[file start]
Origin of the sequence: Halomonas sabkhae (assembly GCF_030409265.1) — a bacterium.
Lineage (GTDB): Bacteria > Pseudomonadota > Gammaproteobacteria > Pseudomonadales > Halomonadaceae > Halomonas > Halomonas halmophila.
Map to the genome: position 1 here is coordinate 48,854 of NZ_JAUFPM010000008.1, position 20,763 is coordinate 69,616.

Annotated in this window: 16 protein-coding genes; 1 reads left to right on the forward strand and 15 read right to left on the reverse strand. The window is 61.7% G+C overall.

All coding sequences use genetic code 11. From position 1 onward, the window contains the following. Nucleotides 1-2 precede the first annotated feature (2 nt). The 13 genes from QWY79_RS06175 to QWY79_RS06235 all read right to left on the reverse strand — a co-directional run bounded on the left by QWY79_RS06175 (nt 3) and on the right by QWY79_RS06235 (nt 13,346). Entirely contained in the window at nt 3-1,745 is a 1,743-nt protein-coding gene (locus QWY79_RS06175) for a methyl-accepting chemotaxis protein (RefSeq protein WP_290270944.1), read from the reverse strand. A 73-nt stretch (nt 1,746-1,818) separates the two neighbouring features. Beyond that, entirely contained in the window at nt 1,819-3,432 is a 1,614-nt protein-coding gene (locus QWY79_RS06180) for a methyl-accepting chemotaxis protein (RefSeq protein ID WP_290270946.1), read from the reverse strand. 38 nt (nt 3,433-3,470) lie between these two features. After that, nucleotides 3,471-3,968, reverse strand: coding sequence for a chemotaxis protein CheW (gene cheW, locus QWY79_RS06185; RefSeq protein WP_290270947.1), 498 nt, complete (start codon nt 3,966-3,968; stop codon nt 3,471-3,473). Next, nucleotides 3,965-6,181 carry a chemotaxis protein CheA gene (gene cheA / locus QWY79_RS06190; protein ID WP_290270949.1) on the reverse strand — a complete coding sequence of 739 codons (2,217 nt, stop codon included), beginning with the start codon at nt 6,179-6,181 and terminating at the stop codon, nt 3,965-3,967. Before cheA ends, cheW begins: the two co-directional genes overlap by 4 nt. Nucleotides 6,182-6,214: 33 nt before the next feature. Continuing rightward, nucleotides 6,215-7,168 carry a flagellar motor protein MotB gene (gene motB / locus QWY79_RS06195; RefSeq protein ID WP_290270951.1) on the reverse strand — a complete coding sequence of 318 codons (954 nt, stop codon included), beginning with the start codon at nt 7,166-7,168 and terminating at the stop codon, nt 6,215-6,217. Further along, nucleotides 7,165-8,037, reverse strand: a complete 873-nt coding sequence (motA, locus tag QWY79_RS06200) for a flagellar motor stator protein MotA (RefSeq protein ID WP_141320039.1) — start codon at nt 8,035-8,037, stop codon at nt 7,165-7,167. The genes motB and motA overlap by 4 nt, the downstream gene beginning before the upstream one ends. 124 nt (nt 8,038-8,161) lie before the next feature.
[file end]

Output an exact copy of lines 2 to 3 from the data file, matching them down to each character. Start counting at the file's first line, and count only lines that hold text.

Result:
Lineage (GTDB): Bacteria > Pseudomonadota > Gammaproteobacteria > Pseudomonadales > Halomonadaceae > Halomonas > Halomonas halmophila.
Map to the genome: position 1 here is coordinate 48,854 of NZ_JAUFPM010000008.1, position 20,763 is coordinate 69,616.